Rena Conti, John F. Kennedy School of Government
Smallpox Vaccinations: The Risks and the Benefits, Rena Conti, John F. Kennedy School of Government, The Commonwealth Fund, April 2003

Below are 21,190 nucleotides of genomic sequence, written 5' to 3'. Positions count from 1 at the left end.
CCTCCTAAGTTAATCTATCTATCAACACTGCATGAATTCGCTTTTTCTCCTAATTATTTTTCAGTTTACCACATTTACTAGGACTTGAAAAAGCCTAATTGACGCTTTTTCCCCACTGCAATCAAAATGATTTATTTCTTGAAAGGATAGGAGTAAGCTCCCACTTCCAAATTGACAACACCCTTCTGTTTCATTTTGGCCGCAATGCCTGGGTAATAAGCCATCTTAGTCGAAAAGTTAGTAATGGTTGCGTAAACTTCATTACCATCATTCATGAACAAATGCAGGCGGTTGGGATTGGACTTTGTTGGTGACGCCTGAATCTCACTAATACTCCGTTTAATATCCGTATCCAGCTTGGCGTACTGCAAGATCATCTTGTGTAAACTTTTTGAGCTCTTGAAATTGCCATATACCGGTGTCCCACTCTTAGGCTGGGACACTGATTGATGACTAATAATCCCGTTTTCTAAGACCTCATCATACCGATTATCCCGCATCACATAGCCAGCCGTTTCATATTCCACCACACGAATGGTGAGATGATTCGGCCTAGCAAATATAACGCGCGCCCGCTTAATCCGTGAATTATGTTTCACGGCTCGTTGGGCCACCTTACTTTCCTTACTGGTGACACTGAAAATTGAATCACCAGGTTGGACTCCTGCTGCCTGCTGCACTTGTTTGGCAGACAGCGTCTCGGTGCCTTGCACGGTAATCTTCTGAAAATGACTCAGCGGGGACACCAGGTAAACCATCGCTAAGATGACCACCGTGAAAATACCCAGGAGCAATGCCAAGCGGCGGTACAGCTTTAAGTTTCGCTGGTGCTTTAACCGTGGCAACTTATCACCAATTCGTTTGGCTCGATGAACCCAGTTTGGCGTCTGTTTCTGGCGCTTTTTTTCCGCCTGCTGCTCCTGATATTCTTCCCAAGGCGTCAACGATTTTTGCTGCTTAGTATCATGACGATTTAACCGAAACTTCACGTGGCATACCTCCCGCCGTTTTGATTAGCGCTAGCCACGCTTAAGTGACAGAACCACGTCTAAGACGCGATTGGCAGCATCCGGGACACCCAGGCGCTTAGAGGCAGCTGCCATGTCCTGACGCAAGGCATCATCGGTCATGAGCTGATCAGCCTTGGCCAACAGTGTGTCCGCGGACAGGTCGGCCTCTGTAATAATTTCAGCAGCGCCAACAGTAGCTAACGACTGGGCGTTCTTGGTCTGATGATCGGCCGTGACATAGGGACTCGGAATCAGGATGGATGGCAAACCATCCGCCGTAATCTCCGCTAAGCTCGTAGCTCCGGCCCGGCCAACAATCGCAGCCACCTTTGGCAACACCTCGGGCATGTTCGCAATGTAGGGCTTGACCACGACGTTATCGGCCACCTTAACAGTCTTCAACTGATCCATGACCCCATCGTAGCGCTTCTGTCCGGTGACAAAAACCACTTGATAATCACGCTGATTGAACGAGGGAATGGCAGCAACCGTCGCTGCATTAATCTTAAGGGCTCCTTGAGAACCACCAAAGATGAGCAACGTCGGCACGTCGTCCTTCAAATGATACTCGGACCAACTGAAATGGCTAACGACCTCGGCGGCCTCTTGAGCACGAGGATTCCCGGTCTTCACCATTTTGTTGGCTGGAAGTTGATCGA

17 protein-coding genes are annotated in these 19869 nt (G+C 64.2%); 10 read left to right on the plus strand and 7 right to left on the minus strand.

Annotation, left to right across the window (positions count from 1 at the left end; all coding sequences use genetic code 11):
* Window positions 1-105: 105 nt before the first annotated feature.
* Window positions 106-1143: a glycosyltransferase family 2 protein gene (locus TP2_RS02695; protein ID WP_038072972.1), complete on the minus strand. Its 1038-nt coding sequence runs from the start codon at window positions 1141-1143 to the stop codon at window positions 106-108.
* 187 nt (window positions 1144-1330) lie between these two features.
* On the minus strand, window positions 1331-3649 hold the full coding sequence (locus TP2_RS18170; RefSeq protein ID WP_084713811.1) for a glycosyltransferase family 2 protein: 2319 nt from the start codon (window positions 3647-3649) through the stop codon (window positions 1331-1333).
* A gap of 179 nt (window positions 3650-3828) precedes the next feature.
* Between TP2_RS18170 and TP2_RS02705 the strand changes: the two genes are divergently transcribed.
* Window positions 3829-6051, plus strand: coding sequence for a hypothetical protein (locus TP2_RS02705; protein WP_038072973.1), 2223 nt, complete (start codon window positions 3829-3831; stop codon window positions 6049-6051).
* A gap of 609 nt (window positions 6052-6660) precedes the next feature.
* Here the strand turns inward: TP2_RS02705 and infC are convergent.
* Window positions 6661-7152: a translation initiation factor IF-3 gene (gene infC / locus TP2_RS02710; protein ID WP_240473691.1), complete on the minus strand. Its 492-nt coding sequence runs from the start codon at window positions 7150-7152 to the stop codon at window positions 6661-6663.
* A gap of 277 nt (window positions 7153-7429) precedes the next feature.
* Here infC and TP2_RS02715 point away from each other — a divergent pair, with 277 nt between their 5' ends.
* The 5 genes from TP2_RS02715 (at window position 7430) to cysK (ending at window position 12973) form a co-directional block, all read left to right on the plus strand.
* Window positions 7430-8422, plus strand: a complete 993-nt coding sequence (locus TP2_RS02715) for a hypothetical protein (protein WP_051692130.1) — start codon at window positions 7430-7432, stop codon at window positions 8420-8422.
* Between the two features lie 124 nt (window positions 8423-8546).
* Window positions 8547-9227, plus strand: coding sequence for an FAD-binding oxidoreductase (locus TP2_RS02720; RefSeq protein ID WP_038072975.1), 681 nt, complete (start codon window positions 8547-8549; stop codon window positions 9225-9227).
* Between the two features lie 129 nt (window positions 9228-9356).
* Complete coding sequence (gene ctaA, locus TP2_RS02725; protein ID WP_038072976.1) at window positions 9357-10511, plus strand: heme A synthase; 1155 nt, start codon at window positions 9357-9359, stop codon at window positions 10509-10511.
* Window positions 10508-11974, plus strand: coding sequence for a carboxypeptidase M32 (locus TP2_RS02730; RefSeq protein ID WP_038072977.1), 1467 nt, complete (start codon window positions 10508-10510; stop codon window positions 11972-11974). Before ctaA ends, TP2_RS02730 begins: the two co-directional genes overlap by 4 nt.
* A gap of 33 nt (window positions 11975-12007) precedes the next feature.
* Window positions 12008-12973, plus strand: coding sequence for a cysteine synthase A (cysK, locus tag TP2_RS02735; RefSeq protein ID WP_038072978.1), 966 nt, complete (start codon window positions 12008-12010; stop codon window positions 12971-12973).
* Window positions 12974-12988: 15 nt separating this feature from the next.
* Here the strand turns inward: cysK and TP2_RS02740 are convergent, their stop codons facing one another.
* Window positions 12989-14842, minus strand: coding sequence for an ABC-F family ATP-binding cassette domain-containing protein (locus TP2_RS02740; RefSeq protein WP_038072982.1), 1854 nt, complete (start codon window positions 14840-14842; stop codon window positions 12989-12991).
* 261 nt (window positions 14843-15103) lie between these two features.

Health officials have long feared the use of biological weapons against the U.S. population, but since the September 11 and anthrax attacks, preparation for the possibility of bioterrorism has gained greater urgency. Smallpox is considered one of the most dangerous potential biological weapons because it is easily transmitted, few people carry full immunity to the virus, and there is no effective cure.Worldwide smallpox eradication through vaccination programs was declared by the World Health Organization in 1980, virtually eliminating the possibility of a “natural” outbreak. Officially, small quantities of smallpox virus exist in secure and authorized facilities in the United States and Russia. Recent news reports have linked smallpox weapon capability to Iraq and Afghanistan. Currently, the State Department and Centers for Disease Control and Prevention (CDC) consider the possibility of a smallpox attack to be low. However, the credibility of this threat could change with new intelligence and rapidly evolving world events.